As I looked down at my hand, I noticed what was happening in the hay around me. Swarming out of the hay was a huge group of wasps, all of them landing on B and me. When I realized what was happening, that I had been stung and that they were now attacking us, I started to yell for D, grabbed B who began to start screaming and crying, and ran to the garden gate. When we got out, I pulled off B's dress and swatted the wasps underneath, but wasn't fast enough to stop one from stinging her. Then I started throwing off my clothes and got another sting in my arm from one that had been hiding in my cardigan. All I can say is thank goodness we have our garden in an isolated place because B and me were stripping down trying to get away from those wasps like there was no tomorrow! When we were finally safe, I told D about where I had been picking, and nothing could be more disappointing than realizing that we had left our bucket of vegetables in the garden behind us. No one wanted to go back and get it, so there it sat....
D really hates stinging creatures, and he was bound and determined to get rid of these villains who had entered into our garden home. When nightfall came, he and his dad suited up in full winter gear and D borrowed a beekeepers hat from his aunt as they approached the crime scene ready for battle. We really wanted to go naturally about getting rid of them....We wanted to save our potatoes and not destroy our soil! But, as soon as D started to get close to find the hole to dump in some soap water, they started to swarm. So, the spray came out. Now they're dead, the battle is done, and it's safe to go back...though we haven't been back yet.....
We're heading there tomorrow, though. :)
Life continues to be just a whirlwind right now as we start to adjust to all of the changes that are happening in our lives. We'll be moving out of the house very soon and into my sister-in-law's camper (thank you!!) at my parents' property while we start the house build. The plans for the house are in the final stages of preparation, and it looks like we'll be able to pour the basement in October and begin building in the first week of November. That would make our goal of being in by Christmas pretty hard to reach, but we will see how things go. There's no point in worrying about it now.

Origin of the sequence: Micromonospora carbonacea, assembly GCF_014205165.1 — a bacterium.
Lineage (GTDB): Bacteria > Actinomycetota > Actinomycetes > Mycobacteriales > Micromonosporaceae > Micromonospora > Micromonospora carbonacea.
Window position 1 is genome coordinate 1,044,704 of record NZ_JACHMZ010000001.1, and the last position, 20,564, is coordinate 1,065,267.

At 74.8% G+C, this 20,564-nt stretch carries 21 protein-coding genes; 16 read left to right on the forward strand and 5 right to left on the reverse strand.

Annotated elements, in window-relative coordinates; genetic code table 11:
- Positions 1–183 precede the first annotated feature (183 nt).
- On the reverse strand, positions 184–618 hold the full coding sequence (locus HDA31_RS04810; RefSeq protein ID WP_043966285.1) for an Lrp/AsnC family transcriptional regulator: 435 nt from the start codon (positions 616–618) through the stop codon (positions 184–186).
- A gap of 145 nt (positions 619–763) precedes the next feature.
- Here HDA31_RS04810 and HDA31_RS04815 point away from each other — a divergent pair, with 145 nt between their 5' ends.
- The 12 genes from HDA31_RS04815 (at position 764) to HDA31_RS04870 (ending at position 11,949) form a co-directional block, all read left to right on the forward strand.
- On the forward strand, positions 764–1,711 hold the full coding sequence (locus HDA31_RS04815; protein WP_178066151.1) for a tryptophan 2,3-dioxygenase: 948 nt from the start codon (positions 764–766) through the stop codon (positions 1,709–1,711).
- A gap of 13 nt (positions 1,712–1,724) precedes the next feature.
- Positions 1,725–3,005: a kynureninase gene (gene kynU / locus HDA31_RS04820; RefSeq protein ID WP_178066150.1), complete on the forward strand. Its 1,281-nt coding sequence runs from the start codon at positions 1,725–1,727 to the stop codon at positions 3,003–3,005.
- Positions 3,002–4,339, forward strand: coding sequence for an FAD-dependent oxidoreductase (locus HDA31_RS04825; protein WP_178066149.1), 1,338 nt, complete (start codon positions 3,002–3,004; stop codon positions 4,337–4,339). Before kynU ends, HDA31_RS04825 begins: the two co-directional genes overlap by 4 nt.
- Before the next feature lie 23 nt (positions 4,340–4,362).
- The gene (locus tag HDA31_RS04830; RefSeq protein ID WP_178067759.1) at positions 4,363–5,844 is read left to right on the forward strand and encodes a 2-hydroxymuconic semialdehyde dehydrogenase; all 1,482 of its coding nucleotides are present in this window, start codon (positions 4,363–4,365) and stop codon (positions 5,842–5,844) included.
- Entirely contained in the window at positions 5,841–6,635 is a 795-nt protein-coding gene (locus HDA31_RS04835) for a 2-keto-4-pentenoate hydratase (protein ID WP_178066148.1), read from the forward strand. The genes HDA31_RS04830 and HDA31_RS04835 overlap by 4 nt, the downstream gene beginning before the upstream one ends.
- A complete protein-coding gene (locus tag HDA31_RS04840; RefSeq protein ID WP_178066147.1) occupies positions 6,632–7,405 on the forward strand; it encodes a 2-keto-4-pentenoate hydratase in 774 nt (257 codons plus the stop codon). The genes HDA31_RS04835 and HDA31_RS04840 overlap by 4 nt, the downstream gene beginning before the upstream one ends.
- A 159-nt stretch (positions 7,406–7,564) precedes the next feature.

To add to our excitement, I've left my job as a brick and mortar teacher and accepted a position as a teacher at a virtual school. It has been overwhelming so far, but I know I'm really going to love it and am so thankful for the wonderful team I get to be a part of. They've all been really, really kind and welcoming, which makes this transition so much easier!
My dad continues to heal from his surgery and still has to be very careful to prevent from getting any illness due to his suppressed immune system. The healing, the immune system; it all just takes time. I know he'll be back to feeling like his normal self again soon. We are still so thankful for the donor and the gift of stable blood sugars that he's given my dad. And we are thankful to God who has made this a possibility and who has kept Dad healthy and healing throughout this whole journey.
Our baby girl is now 4 months old, and I just can't believe how fast her life is going. She is just such a sweet addition to our family and brings all of us so much joy. She laughs now, especially at her brother and sister, and she has rolled over a few times. I'm grateful that my job allows me to continue to nurse her and stay home with her, and I get to see her change each and every day.
There's always a lot going on around here, but though are hands are full, our hearts are too. We're enjoying these moments that we have together and reminding ourselves that this is a time in our lives that won't last forever. We are trying to find joy in everyday and focusing on what's ahead. No looking back. We're continuing forward on this Wisconsin homestead journey.
Until next time,